The Bollen are made in two colors only: red and black. Underneath the straw hat, a little black eye-veil and cap made of silk and net is worn. This is called a Tuellschleier : literally, “net veil hood”. The edge of the veil is stiffened so that it bends up and sticks out at the sides of the face, slightly shading the eyes. On the forehead net veil there is fine embroidery work. This hood, or cap, is fastened under the chin with black silk ribbons. It is on top of this delicate silk and net hood that the straw hat with the Bollen is worn. A Bollenhut can weigh up to 2 kg, and sometimes due to the heavy weight on the head, the Bollenhut is removed and only the Tuellschleier is worn.
The Bollenhut is first worn by young unmarried girls at the time of their confirmation. Significantly, only unmarried women may wear the distinctive red colored Bollen; married women, or women in mourning or “dishonored” (?) wear black Bollenhute.
Image 7: Unmarried women wearing Bollenhut and Trachten from the Gutach Valley.
Image 8: Married women in black Bollenhut.
According to Albert Reinhardt in his book “Schwarzwaelder Trachten” , even the oldest rural costumes date back only to the middle of the 16th century. They developed from fashionable clothes of the middle ages, and adapted over time to regional conditions and tastes. The folk dress reveals skilled craftsmanship and an artistic sense for the beautiful.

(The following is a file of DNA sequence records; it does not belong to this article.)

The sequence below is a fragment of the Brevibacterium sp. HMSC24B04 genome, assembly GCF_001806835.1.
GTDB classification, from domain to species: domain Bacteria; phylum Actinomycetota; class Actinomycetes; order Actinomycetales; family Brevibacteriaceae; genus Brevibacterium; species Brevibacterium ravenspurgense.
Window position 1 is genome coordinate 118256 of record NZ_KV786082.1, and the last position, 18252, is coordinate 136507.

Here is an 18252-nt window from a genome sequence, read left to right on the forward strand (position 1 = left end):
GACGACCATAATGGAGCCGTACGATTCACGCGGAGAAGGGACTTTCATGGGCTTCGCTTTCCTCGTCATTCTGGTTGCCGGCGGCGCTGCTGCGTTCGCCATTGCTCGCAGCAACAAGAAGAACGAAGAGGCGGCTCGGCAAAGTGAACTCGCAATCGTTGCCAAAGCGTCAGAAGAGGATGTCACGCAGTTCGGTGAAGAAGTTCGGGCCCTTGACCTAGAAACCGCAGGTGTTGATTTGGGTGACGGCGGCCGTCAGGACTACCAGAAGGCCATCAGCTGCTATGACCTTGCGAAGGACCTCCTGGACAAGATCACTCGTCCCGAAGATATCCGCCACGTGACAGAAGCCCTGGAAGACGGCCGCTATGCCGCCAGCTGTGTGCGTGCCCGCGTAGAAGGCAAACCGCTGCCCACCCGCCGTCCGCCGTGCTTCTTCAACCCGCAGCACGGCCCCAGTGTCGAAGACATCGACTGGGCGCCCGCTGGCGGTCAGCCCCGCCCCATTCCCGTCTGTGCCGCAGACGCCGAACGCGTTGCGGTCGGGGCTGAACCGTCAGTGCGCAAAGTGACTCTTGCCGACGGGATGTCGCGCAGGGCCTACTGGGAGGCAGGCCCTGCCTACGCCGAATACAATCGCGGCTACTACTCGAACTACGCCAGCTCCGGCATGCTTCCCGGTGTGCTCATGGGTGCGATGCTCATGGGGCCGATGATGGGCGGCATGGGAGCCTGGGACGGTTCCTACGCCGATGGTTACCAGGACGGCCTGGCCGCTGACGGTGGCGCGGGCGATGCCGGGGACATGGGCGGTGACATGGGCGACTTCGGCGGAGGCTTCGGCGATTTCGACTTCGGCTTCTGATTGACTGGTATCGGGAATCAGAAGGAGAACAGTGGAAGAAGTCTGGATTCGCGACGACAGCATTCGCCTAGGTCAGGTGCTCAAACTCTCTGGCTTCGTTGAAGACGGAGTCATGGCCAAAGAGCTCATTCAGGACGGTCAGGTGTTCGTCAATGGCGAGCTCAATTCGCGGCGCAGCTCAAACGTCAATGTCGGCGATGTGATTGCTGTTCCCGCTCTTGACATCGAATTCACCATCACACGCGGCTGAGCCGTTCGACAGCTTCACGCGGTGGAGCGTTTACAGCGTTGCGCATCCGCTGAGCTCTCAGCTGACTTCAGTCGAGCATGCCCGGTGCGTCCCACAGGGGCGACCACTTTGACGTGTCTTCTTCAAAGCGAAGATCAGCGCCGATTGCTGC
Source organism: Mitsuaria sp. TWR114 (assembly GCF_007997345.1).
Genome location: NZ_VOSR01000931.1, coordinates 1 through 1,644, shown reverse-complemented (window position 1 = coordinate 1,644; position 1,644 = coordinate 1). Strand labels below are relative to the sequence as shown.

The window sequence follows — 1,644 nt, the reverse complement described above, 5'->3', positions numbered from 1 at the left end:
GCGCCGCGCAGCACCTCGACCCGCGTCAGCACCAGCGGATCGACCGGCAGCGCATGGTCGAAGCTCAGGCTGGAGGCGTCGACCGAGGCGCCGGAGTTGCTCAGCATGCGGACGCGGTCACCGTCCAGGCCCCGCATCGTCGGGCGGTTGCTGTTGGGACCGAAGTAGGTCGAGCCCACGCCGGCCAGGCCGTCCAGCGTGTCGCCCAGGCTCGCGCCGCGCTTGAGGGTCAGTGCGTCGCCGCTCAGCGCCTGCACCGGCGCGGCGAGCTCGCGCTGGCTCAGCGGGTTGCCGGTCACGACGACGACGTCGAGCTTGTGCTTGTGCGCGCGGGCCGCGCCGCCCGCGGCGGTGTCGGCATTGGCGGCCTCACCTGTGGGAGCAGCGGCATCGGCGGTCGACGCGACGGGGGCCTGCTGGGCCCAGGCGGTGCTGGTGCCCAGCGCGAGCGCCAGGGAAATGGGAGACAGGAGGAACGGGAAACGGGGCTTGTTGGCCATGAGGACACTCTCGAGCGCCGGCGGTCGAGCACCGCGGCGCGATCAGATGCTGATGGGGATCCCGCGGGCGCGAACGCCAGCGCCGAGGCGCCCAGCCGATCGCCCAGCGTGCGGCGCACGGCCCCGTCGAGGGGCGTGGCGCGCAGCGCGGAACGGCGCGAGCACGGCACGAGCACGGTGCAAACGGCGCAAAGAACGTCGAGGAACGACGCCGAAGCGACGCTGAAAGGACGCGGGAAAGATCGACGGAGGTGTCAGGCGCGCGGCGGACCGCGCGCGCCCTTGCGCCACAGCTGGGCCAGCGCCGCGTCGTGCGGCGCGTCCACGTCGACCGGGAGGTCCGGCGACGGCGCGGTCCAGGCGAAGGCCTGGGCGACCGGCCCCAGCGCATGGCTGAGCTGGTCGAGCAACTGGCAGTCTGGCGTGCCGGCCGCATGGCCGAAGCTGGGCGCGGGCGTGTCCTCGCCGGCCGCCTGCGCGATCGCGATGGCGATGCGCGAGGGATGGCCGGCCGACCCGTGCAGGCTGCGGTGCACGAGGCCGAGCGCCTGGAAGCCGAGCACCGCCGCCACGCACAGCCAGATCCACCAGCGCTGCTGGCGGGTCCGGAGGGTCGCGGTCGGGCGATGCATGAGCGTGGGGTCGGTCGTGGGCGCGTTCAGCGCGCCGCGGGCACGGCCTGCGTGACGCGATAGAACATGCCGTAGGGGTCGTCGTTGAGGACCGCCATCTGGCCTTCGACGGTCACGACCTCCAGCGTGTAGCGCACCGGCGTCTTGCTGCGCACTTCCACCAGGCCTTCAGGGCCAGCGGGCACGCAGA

The basis of the Bollenhut is a straw hat. The Bollenhut developed in conjunction with the art of straw weaving. “It was not until the 16th century that women’s hats began to emerge in their own right,” which approximately coincides with the beginnings of domestic straw plaiting in southern Europe. Originally the hats were painted with circles in red and black colors. Soon after this pompoms of red or black wool were sewn on. The pompoms became larger and larger in the course of the 19th century.
One book refers to the Bollen as “roses”. It also describes the hat as follows: “in the form of a cross fourteen thick woolen roses are sewn on the hat.” The hat was worn on Sundays and other special feast days or weddings. However, Frau Hedwig Kaltenbach, the only and perhaps the last Bollenhutmacherin (Bollen hatmaker) in the village of Kinzigtal , says that the hat did not develop until the 1800’s; she herself learned from her aunt, who was an established hatmaker. The tradition had been broken however, and was revived again in the 1950’s, according to Frau Kaltenbach.